July 2024 Devotional: Hospitality

By Major Tina Bottjen
Mat-Su Valley, AK Corps – Alaska Division

Growing up, I had always viewed hospitality as throwing elegant parties with the best foods that took all day to prepare. Hospitality, in my understanding, took valuable time, money, and effort. It was a gift for those that were extroverts that had lots of time and money on their hands. However, in the summer of 2005, my understanding of hospitality would be forever changed in a wonderful and powerful way.

Any officer in The Salvation Army can tell you, we move…. sometimes a lot, and almost always in the summer. In our officership here in the USA Western Territory, many of our moves have always happened around my youngest daughter’s birthday (Mid July). The timing of these moves often made it, so her birthdays were often a “family only” affair with no friends or even children her age there to celebrate with her.

We had just experienced such a move, one that took us from New Mexico to Alaska (thousands of miles away). Soon after moving, I was working alongside a volunteer, sorting items for the little thrift store attached to the back of the corps building. I shared how bad I felt for my daughter that so often her birthday was a small, family only event. She promptly told me, “Get me some invitations, I’ll give them out to some of the families I know with children her age. I can’t promise that anyone will show up, but I can promise to give out the invitations.” I went home and put the invitations together and gave them to her. I honestly didn’t expect anything to come from it though, who would want to come to a birthday party for someone they didn’t even know?

The day of my daughter’s birthday arrived, and we told her it was going to be a family birthday party (again, not much hope that anyone would show up.) We decorated for her party, as we always did. Just in case people did show up, I had hidden games, prizes, and goodie bags in my room. We took it slow that morning, wasting time with poor excuses for delaying the opening of gifts and eating goodies until the time I had put on the invitations arrived. It would be an understatement to say she was a little frustrated thinking we were just being ornery by making her wait.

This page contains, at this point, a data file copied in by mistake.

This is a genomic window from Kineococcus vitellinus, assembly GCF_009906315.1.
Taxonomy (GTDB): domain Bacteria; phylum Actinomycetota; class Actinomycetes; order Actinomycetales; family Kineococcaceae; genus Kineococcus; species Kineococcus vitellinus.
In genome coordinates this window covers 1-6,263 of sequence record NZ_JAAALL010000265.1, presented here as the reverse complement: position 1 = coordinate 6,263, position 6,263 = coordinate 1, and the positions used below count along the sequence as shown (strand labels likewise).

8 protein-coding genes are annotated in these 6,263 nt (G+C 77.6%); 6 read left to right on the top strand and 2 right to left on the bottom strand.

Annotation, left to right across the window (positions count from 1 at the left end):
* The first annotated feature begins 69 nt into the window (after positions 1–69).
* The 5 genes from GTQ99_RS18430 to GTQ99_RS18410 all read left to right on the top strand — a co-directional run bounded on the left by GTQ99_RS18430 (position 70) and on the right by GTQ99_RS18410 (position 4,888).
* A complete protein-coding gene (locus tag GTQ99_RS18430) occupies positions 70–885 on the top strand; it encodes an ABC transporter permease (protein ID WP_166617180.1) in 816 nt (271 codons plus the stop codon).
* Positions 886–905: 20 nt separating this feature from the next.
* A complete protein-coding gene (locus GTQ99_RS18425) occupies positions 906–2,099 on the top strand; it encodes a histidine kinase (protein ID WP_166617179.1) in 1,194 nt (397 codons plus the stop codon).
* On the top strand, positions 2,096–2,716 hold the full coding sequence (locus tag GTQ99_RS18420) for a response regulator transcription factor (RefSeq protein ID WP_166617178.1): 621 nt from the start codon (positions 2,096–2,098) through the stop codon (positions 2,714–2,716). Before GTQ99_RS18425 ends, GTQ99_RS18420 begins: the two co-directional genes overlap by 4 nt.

As the time drew near, a car pulled up our driveway and out jumped a couple of girls her age, then another car pulled up, more kids, and then another! That day, 12 young girls came to celebrate the birthday of a young girl they had never met. As I took out the hidden games (including a piñata!), gift bags, and prizes, there were happy tears, laughter, and joy. They played games, ate too much food, and they gave her birthday gifts! We met several parents that day, people we would soon call friends. This gift of hospitality was so amazing, and soon we would call this place our hometown.

Scripture makes it very clear that hospitality is not only a gift and an expectation, but it is a requirement for believers. Romans 12:10-13 (NIV) tells us, “Be devoted to one another in love. Honor one another above yourselves. Never be lacking in zeal, but keep your spiritual fervor, serving the Lord. Be joyful in hope, patient in affliction, faithful in prayer. Share with the Lord’s people who are in need. Practice hospitality.”

Merriam Webster’s Dictionary defines hospitality as, “generous and friendly treatment of visitors and guests or hospitable treatment.” Hospitality is a way of living, a way of interacting with and sharing our life and time with those around us, all the time. Hospitality is letting people know they belong, not only in our homes, but also in our lives, and our community.

That day, my whole family felt welcomed and included in a community that we all still call home. Our lives were changed, because one woman shared her gift of hospitality by passing out birthday invitations, bringing twelve young girls and their families into our lives to celebrate our child and to welcome a new family to town.